National Fall Prevention Week

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Join Hands with Vision Forward this National Fall Prevention Week

Impaired vision, low vision, and other similar symptoms are just a few factors that contribute to the risk of falls. Altogether, vision problems are one of the biggest reasons of fall injuries.

As we age, we may experience certain changes to our vision, such as a decrease in our visual acuity, an increase in our sensitivity to glare and sunlight, a decrease in our sensitivity to contrast, and difficulty adjusting to changes in light. These changes can make it difficult to see where we are going and put us at the risk of falling.

We may also experience eye diseases that can increase our risk of falls, such as macular degeneration, glaucoma, cataracts, or diabetic retinopathy – which can create blind spots, limit our visual fields or make things look blurry overall.

As per the report – Guidelines for Optometrists to Help Prevent Falls in Older Adults, some predictable risk factors are increasing age, being female, gait or imbalance impairment, chronic health conditions such as Parkinson’s, diabetes, or arthritis, being on multiple medications, sedative usage, and having any kind of vision impairment.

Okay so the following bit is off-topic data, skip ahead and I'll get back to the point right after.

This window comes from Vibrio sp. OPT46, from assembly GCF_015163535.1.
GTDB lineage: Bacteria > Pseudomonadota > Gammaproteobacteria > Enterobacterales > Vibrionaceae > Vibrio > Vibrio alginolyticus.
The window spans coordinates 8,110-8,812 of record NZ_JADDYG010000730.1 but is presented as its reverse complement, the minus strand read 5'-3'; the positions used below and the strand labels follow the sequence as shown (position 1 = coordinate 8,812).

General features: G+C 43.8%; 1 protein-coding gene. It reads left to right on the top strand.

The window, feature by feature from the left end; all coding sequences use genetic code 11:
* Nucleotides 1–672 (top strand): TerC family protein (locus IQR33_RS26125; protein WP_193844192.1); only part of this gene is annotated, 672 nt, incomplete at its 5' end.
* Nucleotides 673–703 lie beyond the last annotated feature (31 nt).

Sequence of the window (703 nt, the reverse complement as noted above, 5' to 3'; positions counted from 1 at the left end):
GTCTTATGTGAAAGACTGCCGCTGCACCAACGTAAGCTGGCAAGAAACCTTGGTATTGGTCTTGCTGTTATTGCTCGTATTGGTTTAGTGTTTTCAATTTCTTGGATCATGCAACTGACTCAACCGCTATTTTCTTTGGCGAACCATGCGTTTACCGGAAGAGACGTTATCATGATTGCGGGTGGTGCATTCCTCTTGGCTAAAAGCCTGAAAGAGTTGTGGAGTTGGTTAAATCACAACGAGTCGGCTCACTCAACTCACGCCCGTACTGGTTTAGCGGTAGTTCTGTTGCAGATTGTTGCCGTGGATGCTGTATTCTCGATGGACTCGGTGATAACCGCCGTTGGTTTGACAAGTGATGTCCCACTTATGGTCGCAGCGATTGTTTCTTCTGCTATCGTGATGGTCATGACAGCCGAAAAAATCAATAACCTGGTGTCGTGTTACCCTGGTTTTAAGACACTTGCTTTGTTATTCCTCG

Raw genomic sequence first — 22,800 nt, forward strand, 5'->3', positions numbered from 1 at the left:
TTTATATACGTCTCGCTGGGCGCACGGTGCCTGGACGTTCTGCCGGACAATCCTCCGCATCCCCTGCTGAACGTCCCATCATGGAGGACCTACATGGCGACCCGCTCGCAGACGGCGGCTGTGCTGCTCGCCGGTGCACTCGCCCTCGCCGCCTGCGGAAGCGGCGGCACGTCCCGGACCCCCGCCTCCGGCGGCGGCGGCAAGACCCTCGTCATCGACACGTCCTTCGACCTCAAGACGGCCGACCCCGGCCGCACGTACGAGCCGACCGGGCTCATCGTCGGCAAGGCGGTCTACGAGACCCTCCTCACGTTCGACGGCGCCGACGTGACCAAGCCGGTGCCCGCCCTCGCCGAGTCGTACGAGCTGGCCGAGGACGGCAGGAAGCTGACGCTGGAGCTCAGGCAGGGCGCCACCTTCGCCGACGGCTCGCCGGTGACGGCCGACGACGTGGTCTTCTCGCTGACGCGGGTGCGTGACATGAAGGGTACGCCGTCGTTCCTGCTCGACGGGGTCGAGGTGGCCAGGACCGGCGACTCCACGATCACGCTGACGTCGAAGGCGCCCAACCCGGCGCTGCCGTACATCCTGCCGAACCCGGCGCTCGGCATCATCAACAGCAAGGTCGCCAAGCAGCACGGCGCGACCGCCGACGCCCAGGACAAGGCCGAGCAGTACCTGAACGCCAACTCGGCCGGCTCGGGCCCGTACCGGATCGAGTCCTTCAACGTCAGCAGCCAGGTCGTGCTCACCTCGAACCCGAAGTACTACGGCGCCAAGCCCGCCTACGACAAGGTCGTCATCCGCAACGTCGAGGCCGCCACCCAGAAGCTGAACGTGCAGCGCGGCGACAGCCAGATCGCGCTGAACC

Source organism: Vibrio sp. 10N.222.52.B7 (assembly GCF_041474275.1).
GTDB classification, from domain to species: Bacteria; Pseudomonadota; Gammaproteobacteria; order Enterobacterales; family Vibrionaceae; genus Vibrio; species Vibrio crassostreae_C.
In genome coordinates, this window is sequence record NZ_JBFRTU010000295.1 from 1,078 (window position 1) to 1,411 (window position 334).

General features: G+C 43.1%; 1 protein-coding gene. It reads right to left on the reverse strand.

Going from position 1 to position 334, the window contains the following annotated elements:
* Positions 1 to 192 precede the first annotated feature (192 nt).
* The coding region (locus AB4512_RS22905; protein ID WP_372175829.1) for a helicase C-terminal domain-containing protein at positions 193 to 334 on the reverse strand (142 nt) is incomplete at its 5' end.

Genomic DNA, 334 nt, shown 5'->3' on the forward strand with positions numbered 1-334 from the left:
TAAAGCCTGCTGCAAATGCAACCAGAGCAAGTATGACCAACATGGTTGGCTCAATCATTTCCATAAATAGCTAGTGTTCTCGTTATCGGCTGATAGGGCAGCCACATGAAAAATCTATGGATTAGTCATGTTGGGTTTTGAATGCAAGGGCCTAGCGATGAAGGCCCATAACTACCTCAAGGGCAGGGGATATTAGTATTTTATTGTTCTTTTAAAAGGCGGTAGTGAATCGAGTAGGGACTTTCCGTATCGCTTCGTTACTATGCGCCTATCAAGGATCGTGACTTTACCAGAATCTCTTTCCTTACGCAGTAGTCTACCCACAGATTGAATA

The report also lists some external or exterior factors such as poor lighting, trip hazards like rugs, inappropriate footwear, stairs without handrails, uneven floors, and poorly designed bathrooms.

Falls due to vision loss can be avoided by taking a few precautions like:

Always consult your doctor if you have experienced any of the above symptoms since your last checkup, even if you haven’t fallen. Mild to medium symptoms of falls can alert your doctor to a new medical problem with your medications or eyesight that needs immediate attention.

If you experience an eye disease, consider a low vision evaluation at Vision Forward’s Low Vision Services to learn ways to maximize your vision and limit your fall risk through glare reduction and contrast enhancement strategies, lighting recommendations, optical solutions, and more.

Helpful Resources

The Center for Disease Control recommends an annual, dilated eye exam to reduce the risk of irreversible vision loss and make sure eyeglasses are updated as needed. Visit the CDC’s guidelines for maintaining healthy eyes for more information.

Learn more about preventing falls at the CDC’s Stopping Elderly Accidents Deaths & Injuries web page.

The Milwaukee County Falls Prevention Coalition (MCFPC) addresses the adult community’s risk of falling by providing access to comprehensive programs and targeted interventions. The coalition creates links between community programs and services to enhance collaborative efforts.

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